Derbyshire Probate Records
This article will help you find a probate for a person who lived and/or died in Derbyshire. For a detailed explanation of probate records, see the article on England Probate Records, then return to this page.
Before 1858, every town and parish in Derbyshire was under the probate jurisdiction of a primary ecclesiastical (Church of England) court and one or more secondary ecclesiastical courts. Follow these steps to look for a probate record:
- Discover when and where your ancestor died. If you do not know, use an approximate date and the place where they lived.
- Go to the Pre-1858 Court Jurisdictions by Parish section below to learn what courts had jurisdiction over the place, and follow the instructions.
For information on post-1857 probate records, scroll down to that section below.
Pre-1858 Court Jurisdictions by Parish
Most of the county was under the primary jurisdiction of the Court of the Bishop of Lichfield and Coventry (Episcopal Consistory) and the secondary jurisdiction of the Prerogative Court of Canterbury, which also was the highest court in the country. However there were exceptions.
Click here for an alphabetical list of the parishes of Derbyshire that were exceptions to the norm. If you do not find your place in the list of exceptions, then click below on the courts mentioned in the paragraph above.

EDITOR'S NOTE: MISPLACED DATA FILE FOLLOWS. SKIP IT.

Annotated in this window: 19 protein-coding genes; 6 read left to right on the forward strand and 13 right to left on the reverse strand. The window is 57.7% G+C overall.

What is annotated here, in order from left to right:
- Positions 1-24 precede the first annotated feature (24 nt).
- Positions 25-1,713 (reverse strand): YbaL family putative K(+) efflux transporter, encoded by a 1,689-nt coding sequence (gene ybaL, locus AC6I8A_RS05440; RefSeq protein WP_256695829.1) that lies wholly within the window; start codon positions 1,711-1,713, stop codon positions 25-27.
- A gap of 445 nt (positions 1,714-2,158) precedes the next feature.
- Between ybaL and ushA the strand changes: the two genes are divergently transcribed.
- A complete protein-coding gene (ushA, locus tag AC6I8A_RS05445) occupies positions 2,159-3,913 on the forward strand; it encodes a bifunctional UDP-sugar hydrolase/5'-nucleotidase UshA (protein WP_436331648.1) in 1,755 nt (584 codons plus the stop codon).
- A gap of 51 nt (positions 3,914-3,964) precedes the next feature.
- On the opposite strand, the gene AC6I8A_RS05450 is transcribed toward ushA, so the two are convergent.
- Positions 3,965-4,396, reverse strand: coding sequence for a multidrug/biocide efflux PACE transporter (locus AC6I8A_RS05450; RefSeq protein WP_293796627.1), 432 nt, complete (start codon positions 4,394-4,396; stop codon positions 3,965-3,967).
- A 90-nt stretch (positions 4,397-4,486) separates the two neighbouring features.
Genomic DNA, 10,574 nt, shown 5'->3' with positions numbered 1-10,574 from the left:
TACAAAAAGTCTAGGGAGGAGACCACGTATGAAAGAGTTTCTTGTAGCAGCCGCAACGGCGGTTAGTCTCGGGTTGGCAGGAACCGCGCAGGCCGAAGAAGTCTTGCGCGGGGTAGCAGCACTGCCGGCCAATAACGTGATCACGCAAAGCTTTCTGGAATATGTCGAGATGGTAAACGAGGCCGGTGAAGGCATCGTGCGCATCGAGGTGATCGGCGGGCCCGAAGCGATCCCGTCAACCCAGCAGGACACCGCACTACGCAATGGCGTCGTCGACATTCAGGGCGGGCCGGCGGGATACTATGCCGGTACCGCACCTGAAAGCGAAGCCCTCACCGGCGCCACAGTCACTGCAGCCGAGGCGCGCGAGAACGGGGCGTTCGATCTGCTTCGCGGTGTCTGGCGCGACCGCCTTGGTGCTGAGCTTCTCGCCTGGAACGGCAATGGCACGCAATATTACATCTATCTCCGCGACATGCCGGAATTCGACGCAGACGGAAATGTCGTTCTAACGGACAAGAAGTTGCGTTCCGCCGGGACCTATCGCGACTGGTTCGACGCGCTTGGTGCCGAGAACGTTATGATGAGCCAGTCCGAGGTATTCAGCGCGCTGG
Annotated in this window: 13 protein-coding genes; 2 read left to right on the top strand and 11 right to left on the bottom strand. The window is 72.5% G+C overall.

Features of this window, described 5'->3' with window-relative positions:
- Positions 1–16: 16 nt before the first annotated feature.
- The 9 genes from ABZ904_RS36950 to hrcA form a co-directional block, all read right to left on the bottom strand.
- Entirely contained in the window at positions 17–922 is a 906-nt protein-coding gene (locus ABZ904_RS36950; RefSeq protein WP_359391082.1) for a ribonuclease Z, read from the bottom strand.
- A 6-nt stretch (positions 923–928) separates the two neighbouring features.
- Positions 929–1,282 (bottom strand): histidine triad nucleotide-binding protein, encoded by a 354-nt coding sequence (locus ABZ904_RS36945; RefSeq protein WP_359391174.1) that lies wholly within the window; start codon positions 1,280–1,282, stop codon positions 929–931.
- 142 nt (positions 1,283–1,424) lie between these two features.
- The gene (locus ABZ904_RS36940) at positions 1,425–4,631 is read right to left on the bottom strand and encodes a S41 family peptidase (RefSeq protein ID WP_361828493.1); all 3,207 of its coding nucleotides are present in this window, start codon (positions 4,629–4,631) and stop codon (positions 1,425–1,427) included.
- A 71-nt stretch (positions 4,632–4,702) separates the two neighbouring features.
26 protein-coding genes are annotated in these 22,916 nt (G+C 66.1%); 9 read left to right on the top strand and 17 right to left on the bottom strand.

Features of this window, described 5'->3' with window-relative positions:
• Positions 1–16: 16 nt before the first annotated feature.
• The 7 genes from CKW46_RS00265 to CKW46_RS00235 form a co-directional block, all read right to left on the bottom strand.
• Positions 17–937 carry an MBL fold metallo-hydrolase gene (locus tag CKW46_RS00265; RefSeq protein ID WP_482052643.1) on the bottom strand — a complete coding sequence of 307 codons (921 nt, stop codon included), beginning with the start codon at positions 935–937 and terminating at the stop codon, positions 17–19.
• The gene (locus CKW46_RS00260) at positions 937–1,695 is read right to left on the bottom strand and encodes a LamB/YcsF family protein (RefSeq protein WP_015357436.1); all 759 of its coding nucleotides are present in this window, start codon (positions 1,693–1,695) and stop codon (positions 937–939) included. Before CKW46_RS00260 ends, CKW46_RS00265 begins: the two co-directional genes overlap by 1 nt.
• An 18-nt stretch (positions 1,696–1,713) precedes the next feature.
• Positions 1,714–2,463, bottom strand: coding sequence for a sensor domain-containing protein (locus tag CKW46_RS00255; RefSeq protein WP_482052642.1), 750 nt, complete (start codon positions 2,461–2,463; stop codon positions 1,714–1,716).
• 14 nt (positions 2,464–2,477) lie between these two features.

Derbyshire Probate Courts
The following ecclesiastical courts had some probate jurisdiction over Derbyshire before 1858:
- Court of the Bishop of Lichfield and Coventry (Episcopal Consistory)
- Court of the Peculiar of the Dean and Chapter of Lichfield
- Court of the Peculiar of Burton upon Trent
- Court of the Peculiar of Hartington
- Court of the Peculiar of the Manor of Dale Abbey
- Court of the Peculiar of Peak Forest
- Court of the Peculiar of Sawley
In addition, the Prerogative Court of the Archbishop of Canterbury had jurisdiction over the whole of England.
Any probate that was disputed and could not be settled by the county courts could be sent to these higher appeals courts:
The Prerogative Court of the Archbishop of Canterbury also served as an appeals court.
Before looking for a will, you should search an index. Here is a list of some indexes. Others will be listed in each court's article.
- Abstracts of Derbyshire Probate Records:
- Derbyshire wills for the period 1858-1928 (from the Derbyshire Record Office):
- Derbyshire WILLS, 1525-1928 (browse 35,066 Wills and 5,093 different surnames; pertaining to much more than just people from the parish of Wirksworth):
- PENTRICH WILLS & PROBATE INDEX (from the Pentrich Historical Society; also includes entries for people in parishes adjacent to Pentrich):
Estate Duty Records
Starting in 1796, a tax or death duty was payable on estates over a certain value. Estate duty abstracts may add considerable information not found elsewhere. Estate duty indexes may help you locate a will. For more information, go to Estate Duty Records.
Probates After 1857
Beginning in 1858, the government took over the settlement of estates and all wills are now probated through the Principal Probate Registry system. For more information, go to article on the Principal Probate Registry.